Harry Brant, a model, socialite, and the son of contemporary art collector and publishing magnate Peter Brant and his wife, supermodel Stephanie Seymour, has died at the age of 24. According to a statement released by his family, he was found dead of an accidental prescription drug overdose on Sunday. “Our hearts are shattered. Harry wanted to overcome his addiction and was just days away from re-entering rehab,” the statement read.
Harry and his older brother Peter Brant II, came to prominence as red-carpet regulars early in the 2010s, on the vanguard of a trend that brought an array of supermodels’ children, like Kaia Gerber and Sailor Brinkley Cook, to the runway. In 2015, Harry made his runway debut, walking for Balmain. The brothers also collaborated on two collections of unisex makeup with MAC Cosmetics.
Harry was born in 1996, a year after his parents wed in a ceremony in the French countryside. Seymour, one of the first Victoria’s Secret angels, wore a dress designed by Azzedine Alaïa, and Naomi Campbell served as a bridesmaid. Their father, the CEO of White Birch Paper and the owner of various magazines including Interview, grew up in Queens, where he was a childhood friend of Donald Trump.
Vanity Fair’s Nancy Jo Sales called the brothers “Little Lord Fauntleroys” in a 2012 profile, referring to Peter’s enthusiastic embrace of dandy style of the past. Though the brothers were close and something of a package deal, Harry told Sales that he thought their style was not too similar. “When I started really getting into fashion, I had, and still do, this obsession with mostly women’s clothes,” he said. “I think I just fell in love with the ideal of how iconic fashion is—especially how it used to be.” In the interview, Harry showed off his darkly comedic side, a love of bon mots, and admiration for Peter. “We have so many adventures,” he said of their time together.
He later told Vogue that he didn’t like the way he came off in the interview. “I speak in a very sarcastic tone, and most people know not to take my ramblings too seriously, but it created a nasty reputation that has been hard to shake,” he said. “That Little Lord Fauntleroy thing doesn’t represent who I am.”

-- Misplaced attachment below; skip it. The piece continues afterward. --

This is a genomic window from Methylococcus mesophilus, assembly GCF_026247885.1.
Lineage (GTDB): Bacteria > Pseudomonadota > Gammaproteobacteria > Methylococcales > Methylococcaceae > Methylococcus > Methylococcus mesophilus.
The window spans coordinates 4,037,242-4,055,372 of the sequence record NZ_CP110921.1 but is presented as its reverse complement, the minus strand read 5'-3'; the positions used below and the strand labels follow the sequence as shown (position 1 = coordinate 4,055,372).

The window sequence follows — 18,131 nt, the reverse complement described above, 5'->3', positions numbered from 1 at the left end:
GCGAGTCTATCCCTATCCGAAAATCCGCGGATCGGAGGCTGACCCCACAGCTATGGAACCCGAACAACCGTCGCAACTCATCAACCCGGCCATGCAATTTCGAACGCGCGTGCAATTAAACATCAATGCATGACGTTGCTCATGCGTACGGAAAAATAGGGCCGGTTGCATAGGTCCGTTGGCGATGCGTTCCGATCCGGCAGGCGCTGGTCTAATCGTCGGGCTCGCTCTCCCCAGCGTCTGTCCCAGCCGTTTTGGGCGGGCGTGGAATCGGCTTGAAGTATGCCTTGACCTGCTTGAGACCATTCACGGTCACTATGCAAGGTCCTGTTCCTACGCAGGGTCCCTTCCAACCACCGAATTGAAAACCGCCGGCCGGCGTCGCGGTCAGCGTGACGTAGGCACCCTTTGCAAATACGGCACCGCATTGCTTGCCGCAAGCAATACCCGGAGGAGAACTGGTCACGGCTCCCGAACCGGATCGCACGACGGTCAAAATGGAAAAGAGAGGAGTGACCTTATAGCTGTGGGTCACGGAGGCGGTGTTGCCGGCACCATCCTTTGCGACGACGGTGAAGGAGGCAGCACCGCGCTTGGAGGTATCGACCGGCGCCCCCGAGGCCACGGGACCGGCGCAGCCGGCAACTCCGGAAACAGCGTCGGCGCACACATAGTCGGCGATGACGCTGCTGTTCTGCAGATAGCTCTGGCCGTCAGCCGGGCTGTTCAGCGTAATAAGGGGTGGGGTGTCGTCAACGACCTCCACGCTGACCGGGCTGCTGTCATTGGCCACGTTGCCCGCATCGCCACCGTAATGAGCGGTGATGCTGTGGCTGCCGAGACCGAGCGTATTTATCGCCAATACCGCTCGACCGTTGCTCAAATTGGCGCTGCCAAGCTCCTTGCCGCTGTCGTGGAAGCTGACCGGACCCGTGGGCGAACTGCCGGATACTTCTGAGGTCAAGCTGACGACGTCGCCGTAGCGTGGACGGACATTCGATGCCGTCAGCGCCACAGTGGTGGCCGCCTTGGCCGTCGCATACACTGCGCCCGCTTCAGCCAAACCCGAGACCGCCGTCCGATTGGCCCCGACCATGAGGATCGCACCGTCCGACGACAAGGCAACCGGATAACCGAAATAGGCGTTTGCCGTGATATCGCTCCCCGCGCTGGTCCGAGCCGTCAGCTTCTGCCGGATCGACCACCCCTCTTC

Harry also shared his parent’s passion for contemporary art. “When I was growing up, my dad would take me through our house once a month and ask me the name of every artist of every painting,” he told Harper’s Bazaar in 2014. “If I got it right, I would get a dollar. I appreciate that now because I can walk through museums and recognize works and artists’ styles immediately.”
According to The New York Times, Harry attended Bard College but did not graduate. He began writing a column for Interview called “The Look.” In 2020, he returned to the magazine’s pages, speaking to Marc Jacobs, Kenny Scharf, and his own mother about her first Alaïa show. The Times reports that Harry planned to take on a larger role at the magazine in the future. In December, Harry and Peter appeared in a campaign for the up-and-coming Chinese beauty brand Perfect Diary.
After his death was announced, he was remembered on Instagram by a range of big names in fashion, including designers Roberto Cavalli and Olivier Theyskens, models Lexi Boling and Karen Elson, and stylist Carlyne Cerf de Dudzeele, according to Page Six.
“He achieved a lot in his 24 years, but we will never get the chance to see how much more Harry could have done,” his family said in their statement. “We will forever be saddened that his life was cut short by this devastating disease.”